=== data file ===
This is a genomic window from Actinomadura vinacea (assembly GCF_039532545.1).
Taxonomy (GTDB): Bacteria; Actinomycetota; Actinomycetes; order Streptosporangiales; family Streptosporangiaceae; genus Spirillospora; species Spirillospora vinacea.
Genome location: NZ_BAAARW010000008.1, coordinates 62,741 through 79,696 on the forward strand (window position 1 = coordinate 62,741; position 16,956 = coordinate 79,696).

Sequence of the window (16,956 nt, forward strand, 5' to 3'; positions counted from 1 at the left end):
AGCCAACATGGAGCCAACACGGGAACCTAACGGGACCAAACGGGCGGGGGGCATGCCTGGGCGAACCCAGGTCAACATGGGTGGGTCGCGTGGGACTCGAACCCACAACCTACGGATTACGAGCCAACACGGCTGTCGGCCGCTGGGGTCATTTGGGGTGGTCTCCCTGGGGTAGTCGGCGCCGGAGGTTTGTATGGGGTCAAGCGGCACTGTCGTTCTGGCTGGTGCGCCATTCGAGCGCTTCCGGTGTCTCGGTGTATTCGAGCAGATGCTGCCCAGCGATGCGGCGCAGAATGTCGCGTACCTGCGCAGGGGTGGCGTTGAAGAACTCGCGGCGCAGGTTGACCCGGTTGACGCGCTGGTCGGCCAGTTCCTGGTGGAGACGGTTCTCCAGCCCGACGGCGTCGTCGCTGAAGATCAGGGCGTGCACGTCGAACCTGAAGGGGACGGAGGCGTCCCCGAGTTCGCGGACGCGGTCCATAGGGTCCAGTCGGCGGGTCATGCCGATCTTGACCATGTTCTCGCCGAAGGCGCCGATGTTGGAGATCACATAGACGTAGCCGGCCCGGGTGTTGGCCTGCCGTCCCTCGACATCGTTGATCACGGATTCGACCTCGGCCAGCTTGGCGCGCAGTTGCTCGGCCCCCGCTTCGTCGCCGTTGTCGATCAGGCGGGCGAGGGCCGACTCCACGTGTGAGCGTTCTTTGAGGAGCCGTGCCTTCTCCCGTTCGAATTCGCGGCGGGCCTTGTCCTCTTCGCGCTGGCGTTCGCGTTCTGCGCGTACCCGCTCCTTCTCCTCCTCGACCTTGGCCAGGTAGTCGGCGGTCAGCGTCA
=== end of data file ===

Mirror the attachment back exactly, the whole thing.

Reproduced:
This is a genomic window from Actinomadura vinacea (assembly GCF_039532545.1).
Taxonomy (GTDB): Bacteria; Actinomycetota; Actinomycetes; order Streptosporangiales; family Streptosporangiaceae; genus Spirillospora; species Spirillospora vinacea.
Genome location: NZ_BAAARW010000008.1, coordinates 62,741 through 79,696 on the forward strand (window position 1 = coordinate 62,741; position 16,956 = coordinate 79,696).

Sequence of the window (16,956 nt, forward strand, 5' to 3'; positions counted from 1 at the left end):
AGCCAACATGGAGCCAACACGGGAACCTAACGGGACCAAACGGGCGGGGGGCATGCCTGGGCGAACCCAGGTCAACATGGGTGGGTCGCGTGGGACTCGAACCCACAACCTACGGATTACGAGCCAACACGGCTGTCGGCCGCTGGGGTCATTTGGGGTGGTCTCCCTGGGGTAGTCGGCGCCGGAGGTTTGTATGGGGTCAAGCGGCACTGTCGTTCTGGCTGGTGCGCCATTCGAGCGCTTCCGGTGTCTCGGTGTATTCGAGCAGATGCTGCCCAGCGATGCGGCGCAGAATGTCGCGTACCTGCGCAGGGGTGGCGTTGAAGAACTCGCGGCGCAGGTTGACCCGGTTGACGCGCTGGTCGGCCAGTTCCTGGTGGAGACGGTTCTCCAGCCCGACGGCGTCGTCGCTGAAGATCAGGGCGTGCACGTCGAACCTGAAGGGGACGGAGGCGTCCCCGAGTTCGCGGACGCGGTCCATAGGGTCCAGTCGGCGGGTCATGCCGATCTTGACCATGTTCTCGCCGAAGGCGCCGATGTTGGAGATCACATAGACGTAGCCGGCCCGGGTGTTGGCCTGCCGTCCCTCGACATCGTTGATCACGGATTCGACCTCGGCCAGCTTGGCGCGCAGTTGCTCGGCCCCCGCTTCGTCGCCGTTGTCGATCAGGCGGGCGAGGGCCGACTCCACGTGTGAGCGTTCTTTGAGGAGCCGTGCCTTCTCCCGTTCGAATTCGCGGCGGGCCTTGTCCTCTTCGCGCTGGCGTTCGCGTTCTGCGCGTACCCGCTCCTTCTCCTCCTCGACCTTGGCCAGGTAGTCGGCGGTCAGCGTCA